One of said articles is a commonly-used ball or a sports ball, such as a volley ball, basket ball, and the like; however, the ball of the present invention is a common-use ball which does not require high pressure for being used. Notwithstanding the use of the balls, most of them are currently made by means of the so-called rotomolding process which consists of putting a suitable amount of PVC in a mold comprising two semi-spheres, inserting through an opening in one of the semi-spheres a small piece of hose or the like which will provide the space for the valve as well as for a valve reinforcement, the valve being mounted at a later time, the molds are closed and subjected to simultaneous rotational and translational motions within a hot chamber wherein the temperature of the PVC rises to about 220° C. for a suitable time, the molds being later forwarded to another chamber where they are cooled; the vulcanized articles are then removed, inflated to a suitable air pressure and finished as desired, for example adding colors or a design or pattern.
The above-described procedure has been widely used so far, with only slight variations depending on the physical properties of the raw materials used to manufacture the balls.
The raw material, see block 10 in the figure, for manufacturing balls according to the present invention is essentially PVC but with a specific formulation useful to achieve uniform foaming of the PVC within the molds during rotomolding process.
The formulation of the raw material in question is as follows: about 0.20 to 0.24% by weight of a foaming agent; about 0.20 to 0.24% by weight of a zinc oxide; about 0.20 to 0.24% by weight of a dispersing and coloring agent; about 0.65 to 0.69% by weight of an epoxy resin; about 40.5 to 44.84% by weight of an emulsion resin and about 50 to 57% of a primary plasticizer.
The above formulation permits the manufacture of a PVC article whose walls have tiny air chambers of a substantially uniform size and uniformly distributed throughout the PVC material, which has a finished appearance similar to that of leather; prior to this invention, such an inflatable article had not been achieved from such raw material and using a rotomolding process.
Even though various articles made out of a foamed PVC material are known, which are manufactured through various procedures whose differences are a function of the intended shape of the articles, the process of the present invention is limited to the specific application of manufacture of balls.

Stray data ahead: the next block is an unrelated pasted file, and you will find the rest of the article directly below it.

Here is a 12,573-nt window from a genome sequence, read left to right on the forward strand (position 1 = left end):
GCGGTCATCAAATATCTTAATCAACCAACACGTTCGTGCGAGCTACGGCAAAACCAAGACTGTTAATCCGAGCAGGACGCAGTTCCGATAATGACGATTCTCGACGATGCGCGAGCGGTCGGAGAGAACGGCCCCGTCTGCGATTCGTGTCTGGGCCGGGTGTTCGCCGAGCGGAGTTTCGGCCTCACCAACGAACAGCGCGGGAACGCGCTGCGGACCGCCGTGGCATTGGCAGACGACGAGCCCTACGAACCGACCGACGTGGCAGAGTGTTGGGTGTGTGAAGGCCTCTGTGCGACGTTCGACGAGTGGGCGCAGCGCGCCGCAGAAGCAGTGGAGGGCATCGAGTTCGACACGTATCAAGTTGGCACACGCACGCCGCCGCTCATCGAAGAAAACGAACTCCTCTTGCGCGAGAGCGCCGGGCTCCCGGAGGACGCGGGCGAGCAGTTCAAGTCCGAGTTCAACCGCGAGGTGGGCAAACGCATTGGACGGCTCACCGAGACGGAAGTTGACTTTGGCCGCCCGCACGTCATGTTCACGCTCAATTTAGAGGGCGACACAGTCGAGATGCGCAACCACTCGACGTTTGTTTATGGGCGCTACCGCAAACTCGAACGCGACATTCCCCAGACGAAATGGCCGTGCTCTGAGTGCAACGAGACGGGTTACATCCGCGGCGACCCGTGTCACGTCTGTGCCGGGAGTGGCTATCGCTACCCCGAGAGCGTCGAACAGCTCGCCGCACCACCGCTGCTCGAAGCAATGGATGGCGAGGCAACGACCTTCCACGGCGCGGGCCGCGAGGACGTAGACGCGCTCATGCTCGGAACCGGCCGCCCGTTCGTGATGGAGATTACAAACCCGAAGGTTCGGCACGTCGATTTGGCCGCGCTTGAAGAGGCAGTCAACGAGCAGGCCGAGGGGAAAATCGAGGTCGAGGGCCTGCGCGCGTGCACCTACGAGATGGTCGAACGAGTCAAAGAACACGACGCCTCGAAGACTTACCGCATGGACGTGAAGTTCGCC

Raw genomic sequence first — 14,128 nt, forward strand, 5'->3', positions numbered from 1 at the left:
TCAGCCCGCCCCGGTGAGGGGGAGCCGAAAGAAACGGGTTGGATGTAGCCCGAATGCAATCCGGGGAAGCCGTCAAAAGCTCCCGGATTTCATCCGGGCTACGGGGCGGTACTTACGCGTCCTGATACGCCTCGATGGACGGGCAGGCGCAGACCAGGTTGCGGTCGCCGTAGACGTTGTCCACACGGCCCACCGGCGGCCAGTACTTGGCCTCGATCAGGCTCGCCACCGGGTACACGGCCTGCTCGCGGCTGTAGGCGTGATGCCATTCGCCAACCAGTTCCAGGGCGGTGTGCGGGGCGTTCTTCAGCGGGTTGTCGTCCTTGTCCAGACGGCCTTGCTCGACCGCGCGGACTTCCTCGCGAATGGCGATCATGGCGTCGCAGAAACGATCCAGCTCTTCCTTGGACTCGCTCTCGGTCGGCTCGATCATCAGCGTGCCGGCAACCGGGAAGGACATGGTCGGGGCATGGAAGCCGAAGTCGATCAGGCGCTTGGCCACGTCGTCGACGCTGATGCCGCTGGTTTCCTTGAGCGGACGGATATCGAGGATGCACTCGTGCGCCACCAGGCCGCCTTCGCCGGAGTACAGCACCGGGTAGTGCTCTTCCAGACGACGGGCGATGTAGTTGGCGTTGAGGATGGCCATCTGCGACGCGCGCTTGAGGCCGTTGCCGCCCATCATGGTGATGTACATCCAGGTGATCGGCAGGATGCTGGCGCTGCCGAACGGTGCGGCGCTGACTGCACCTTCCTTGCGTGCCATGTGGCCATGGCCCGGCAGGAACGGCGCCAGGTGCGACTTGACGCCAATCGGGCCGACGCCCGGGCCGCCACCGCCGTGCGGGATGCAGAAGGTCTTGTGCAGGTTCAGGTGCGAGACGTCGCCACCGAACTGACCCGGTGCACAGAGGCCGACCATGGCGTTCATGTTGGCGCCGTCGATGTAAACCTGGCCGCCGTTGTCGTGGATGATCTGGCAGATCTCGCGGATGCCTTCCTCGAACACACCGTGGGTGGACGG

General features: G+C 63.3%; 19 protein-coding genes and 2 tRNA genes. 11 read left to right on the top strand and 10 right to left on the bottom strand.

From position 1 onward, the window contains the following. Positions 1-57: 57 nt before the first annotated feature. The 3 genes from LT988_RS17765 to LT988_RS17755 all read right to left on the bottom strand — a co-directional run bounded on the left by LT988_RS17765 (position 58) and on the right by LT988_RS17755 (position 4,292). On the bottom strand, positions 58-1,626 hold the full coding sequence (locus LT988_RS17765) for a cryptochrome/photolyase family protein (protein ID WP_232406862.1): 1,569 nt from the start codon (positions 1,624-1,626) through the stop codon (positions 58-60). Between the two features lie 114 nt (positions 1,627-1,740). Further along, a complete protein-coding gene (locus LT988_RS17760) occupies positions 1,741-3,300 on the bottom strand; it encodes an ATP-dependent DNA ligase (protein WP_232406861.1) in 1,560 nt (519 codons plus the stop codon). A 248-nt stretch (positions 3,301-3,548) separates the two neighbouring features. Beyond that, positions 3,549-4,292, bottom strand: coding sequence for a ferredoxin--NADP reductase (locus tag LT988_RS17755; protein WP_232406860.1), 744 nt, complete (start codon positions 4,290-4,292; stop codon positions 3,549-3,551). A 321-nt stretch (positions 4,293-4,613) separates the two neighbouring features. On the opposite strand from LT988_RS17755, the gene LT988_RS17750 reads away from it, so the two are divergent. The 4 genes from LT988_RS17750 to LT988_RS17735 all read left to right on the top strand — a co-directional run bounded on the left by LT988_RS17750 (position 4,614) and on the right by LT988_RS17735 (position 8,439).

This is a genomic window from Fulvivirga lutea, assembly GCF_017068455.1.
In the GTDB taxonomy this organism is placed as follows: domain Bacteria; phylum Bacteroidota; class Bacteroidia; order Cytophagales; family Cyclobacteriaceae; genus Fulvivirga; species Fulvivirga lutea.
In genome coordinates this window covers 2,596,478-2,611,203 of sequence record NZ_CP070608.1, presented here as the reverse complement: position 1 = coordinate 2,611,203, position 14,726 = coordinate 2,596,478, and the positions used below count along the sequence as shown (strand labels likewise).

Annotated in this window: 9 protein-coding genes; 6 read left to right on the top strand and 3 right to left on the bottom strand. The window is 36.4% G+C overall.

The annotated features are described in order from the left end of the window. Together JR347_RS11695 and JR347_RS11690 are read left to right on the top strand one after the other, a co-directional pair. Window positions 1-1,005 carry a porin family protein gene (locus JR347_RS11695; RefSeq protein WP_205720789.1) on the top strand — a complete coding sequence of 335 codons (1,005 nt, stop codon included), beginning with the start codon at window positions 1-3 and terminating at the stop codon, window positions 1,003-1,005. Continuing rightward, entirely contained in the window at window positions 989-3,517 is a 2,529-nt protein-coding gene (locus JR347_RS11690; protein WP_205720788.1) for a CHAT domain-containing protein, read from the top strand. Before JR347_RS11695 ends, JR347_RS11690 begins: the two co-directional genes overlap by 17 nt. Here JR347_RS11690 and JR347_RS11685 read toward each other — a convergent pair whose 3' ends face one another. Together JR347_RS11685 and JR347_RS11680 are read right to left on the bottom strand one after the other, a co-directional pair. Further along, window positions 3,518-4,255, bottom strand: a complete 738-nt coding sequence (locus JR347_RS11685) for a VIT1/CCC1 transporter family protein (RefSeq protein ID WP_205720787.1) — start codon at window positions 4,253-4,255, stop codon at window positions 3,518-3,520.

As mentioned hereinbefore, products made of foamed PVC materials are known in the market; however, they have been manufactured by means of a substantially mechanical process wherein a plastisol is liquified at high speeds and simultaneously mixed with high pressure air in order to achieve foaming in the plastisol. This process has the disadvantage that when the mechanical action of liquifying and air supply is stopped, the air bubbles contained in the plastisol will tend to move to the surface thereof, this resulting in the manufactured articles having parts of different densities. This is of course undesirable as to the appearance and quality of the articles.
The process of the present invention also avoids the problems derived from a mechanical processing of the raw materials since the foaming is achieved simultaneously with the manufacture of the ball, this resulting in a product with a high quality and uniform physical properties throughout its full thickness.
The process of the present invention involves certain changes in the traditional rotomolding process, since due to the physical properties of the raw materials employed certain variations regarding temperature, residence times in the mold and cooling must be observed.
The process applicable to the manufacture of the articles of interest can be briefly outlined as follows:
The ingredients of the above-described formulation are mixed in a suitable vessel 10, then passed to a vacuum tank 11, wherein any bubbles which may have formed during the mixture step are extracted. This formulation is a plastisol and is filtered and pigmented as necessary.